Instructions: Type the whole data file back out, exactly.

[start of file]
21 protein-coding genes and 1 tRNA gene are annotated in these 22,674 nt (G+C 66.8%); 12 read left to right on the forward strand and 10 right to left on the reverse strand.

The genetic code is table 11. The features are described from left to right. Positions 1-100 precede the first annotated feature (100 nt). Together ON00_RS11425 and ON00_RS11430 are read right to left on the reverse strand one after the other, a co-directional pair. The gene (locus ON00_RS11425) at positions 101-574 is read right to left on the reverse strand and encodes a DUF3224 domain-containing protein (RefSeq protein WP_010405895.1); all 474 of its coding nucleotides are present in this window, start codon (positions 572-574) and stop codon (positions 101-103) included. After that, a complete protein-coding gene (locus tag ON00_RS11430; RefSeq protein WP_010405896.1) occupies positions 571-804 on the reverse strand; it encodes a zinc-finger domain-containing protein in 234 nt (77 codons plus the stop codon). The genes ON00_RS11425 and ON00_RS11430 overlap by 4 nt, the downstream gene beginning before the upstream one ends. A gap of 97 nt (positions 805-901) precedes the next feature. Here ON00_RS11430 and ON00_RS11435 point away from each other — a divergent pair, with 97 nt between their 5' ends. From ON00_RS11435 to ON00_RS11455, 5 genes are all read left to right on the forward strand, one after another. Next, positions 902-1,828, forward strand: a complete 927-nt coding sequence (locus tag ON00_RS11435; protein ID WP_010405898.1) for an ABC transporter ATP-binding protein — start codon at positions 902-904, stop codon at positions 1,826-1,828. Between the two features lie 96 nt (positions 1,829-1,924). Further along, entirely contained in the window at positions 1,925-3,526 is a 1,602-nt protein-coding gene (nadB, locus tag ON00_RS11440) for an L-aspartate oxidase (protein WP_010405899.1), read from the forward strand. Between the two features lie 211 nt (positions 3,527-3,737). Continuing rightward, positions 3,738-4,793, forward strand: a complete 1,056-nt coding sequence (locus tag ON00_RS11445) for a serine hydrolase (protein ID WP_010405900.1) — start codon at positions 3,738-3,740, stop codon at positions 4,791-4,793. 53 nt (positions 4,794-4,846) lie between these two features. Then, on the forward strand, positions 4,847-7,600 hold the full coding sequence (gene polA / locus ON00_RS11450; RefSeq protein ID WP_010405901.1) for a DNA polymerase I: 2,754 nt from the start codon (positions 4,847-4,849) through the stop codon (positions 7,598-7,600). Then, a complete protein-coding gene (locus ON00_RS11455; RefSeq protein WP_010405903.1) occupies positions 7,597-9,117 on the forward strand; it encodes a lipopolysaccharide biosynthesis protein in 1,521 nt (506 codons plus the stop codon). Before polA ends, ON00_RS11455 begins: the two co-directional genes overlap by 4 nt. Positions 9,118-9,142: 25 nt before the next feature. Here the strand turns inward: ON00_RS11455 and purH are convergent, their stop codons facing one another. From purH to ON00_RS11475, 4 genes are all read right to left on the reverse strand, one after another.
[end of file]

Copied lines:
21 protein-coding genes and 1 tRNA gene are annotated in these 22,674 nt (G+C 66.8%); 12 read left to right on the forward strand and 10 right to left on the reverse strand.

The genetic code is table 11. The features are described from left to right. Positions 1-100 precede the first annotated feature (100 nt). Together ON00_RS11425 and ON00_RS11430 are read right to left on the reverse strand one after the other, a co-directional pair. The gene (locus ON00_RS11425) at positions 101-574 is read right to left on the reverse strand and encodes a DUF3224 domain-containing protein (RefSeq protein WP_010405895.1); all 474 of its coding nucleotides are present in this window, start codon (positions 572-574) and stop codon (positions 101-103) included. After that, a complete protein-coding gene (locus tag ON00_RS11430; RefSeq protein WP_010405896.1) occupies positions 571-804 on the reverse strand; it encodes a zinc-finger domain-containing protein in 234 nt (77 codons plus the stop codon). The genes ON00_RS11425 and ON00_RS11430 overlap by 4 nt, the downstream gene beginning before the upstream one ends. A gap of 97 nt (positions 805-901) precedes the next feature. Here ON00_RS11430 and ON00_RS11435 point away from each other — a divergent pair, with 97 nt between their 5' ends. From ON00_RS11435 to ON00_RS11455, 5 genes are all read left to right on the forward strand, one after another. Next, positions 902-1,828, forward strand: a complete 927-nt coding sequence (locus tag ON00_RS11435; protein ID WP_010405898.1) for an ABC transporter ATP-binding protein — start codon at positions 902-904, stop codon at positions 1,826-1,828. Between the two features lie 96 nt (positions 1,829-1,924). Further along, entirely contained in the window at positions 1,925-3,526 is a 1,602-nt protein-coding gene (nadB, locus tag ON00_RS11440) for an L-aspartate oxidase (protein WP_010405899.1), read from the forward strand. Between the two features lie 211 nt (positions 3,527-3,737). Continuing rightward, positions 3,738-4,793, forward strand: a complete 1,056-nt coding sequence (locus tag ON00_RS11445) for a serine hydrolase (protein ID WP_010405900.1) — start codon at positions 3,738-3,740, stop codon at positions 4,791-4,793. 53 nt (positions 4,794-4,846) lie between these two features. Then, on the forward strand, positions 4,847-7,600 hold the full coding sequence (gene polA / locus ON00_RS11450; RefSeq protein ID WP_010405901.1) for a DNA polymerase I: 2,754 nt from the start codon (positions 4,847-4,849) through the stop codon (positions 7,598-7,600). Then, a complete protein-coding gene (locus ON00_RS11455; RefSeq protein WP_010405903.1) occupies positions 7,597-9,117 on the forward strand; it encodes a lipopolysaccharide biosynthesis protein in 1,521 nt (506 codons plus the stop codon). Before polA ends, ON00_RS11455 begins: the two co-directional genes overlap by 4 nt. Positions 9,118-9,142: 25 nt before the next feature. Here the strand turns inward: ON00_RS11455 and purH are convergent, their stop codons facing one another. From purH to ON00_RS11475, 4 genes are all read right to left on the reverse strand, one after another.